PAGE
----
Poetry, Swimming, and OCD by Cassie Walizer
Only once in a generation does a book come into the lives of young adults that not only offers entertainment, but also teaches them truths of the world to which they have not been exposed. Tamara Ireland Stone’s Every Last Word flawlessly weaves themes of mental illness into the realities of every day high school.
Samantha McAllister, a sixteen year-old in suburban America, is challenged with finding her identity and her social circle. Sounds like your average teen problem. However, Samantha has a secret: she has OCD. For as long as she can remember, she has been consumed with intrusive thoughts and panic attacks. No matter what, she cannot anyone in on her secret or she will be expelled from the Crazy Eight. Until a new friend introduces her to the Poet’s Corner, a community of outcasts who share poetry. Will this be where Samantha can let down her guard?
Even by young adult standards, Every Last Word is a quick read. Stone’s extensive research on OCD and mental illness is clear throughout the book. It offers outsiders and insider look at a not-so-ordinary mind. Beyond the lessons around OCD, the book perfectly captures the pressures of teens today without sounding cliché.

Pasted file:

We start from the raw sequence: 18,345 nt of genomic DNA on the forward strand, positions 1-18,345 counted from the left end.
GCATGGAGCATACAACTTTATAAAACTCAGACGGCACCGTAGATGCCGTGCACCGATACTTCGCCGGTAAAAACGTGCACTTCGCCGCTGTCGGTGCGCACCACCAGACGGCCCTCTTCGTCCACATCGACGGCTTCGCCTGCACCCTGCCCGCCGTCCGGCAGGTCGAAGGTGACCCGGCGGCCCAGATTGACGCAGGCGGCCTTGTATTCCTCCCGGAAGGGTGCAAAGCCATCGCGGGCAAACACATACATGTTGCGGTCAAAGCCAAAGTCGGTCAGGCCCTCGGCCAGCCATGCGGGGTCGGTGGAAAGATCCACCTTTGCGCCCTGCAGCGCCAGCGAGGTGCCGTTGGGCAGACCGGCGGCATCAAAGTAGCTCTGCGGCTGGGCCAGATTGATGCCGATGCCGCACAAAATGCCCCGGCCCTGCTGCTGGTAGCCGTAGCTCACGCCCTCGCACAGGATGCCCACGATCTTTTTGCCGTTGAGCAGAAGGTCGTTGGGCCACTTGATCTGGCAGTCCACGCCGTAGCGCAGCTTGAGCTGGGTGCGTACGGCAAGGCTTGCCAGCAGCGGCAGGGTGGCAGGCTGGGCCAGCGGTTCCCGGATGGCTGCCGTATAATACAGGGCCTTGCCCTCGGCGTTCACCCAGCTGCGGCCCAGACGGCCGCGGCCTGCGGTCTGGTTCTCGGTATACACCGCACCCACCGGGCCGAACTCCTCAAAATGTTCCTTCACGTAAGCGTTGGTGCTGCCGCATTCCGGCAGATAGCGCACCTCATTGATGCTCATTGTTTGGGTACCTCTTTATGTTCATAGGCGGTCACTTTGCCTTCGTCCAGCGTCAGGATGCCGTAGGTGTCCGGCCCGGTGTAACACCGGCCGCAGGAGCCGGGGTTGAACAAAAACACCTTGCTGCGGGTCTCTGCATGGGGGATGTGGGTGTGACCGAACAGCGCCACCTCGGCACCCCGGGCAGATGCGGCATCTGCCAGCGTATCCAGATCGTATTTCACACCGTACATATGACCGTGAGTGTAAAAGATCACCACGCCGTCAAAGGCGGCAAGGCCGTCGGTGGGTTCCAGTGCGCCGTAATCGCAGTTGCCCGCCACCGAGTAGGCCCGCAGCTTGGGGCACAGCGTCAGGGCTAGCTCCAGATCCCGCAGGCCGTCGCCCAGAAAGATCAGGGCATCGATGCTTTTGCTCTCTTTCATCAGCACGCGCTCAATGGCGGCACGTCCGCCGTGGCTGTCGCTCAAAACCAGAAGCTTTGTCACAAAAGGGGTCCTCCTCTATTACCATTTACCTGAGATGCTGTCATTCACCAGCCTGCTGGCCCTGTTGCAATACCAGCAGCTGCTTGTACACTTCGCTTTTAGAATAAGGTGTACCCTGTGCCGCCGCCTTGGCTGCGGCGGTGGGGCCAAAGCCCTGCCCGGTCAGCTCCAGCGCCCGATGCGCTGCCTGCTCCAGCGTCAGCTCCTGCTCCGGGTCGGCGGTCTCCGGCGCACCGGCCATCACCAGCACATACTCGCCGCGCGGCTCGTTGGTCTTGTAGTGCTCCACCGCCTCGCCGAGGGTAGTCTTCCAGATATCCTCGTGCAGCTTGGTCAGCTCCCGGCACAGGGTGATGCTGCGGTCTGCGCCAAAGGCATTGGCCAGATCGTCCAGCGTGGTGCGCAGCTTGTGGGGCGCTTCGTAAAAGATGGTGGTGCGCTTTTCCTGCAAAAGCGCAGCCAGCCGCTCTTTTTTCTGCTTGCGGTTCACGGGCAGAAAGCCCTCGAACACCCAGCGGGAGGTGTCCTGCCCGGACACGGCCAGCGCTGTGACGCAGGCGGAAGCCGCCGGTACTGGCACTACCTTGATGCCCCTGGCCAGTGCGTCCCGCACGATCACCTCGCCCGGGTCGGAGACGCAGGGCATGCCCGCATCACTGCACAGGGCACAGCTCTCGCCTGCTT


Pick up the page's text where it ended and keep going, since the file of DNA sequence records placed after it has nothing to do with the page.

As a reader, I continuously cheered for Samantha. Not for her OCD to go away, but for her to be comfortable in her own skin. There were moments throughout the text that triggered long forgotten experiences from my own youth. However, the second half of the book seemed to portray very serious mental health incidents through rose colored glasses. It didn’t seem realistic for someone to go through a major mental health crisis over the weekend and return to “normal” life the next week.
Every Last Word is an excellent catalyst for teenagers to have meaningful conversations around mental health. It would be appropriate for high school students and even as a first-year read for college students. I do not suggest it for anyone younger, as the themes are complex and mature. One cannot simply read and walk away from Word. If using in the classroom or with your own children, be prepared for follow up conversations.
Cassie Walizer is a higher education professional in Iowa City, IA. Reading is her escape from the busy life of a young mom, professional, and home owner. She loves biographies, humorous fiction, and young adult genres. Follow her blog at www.accidentaliowan.com or on Twitter @AccidentalIowan.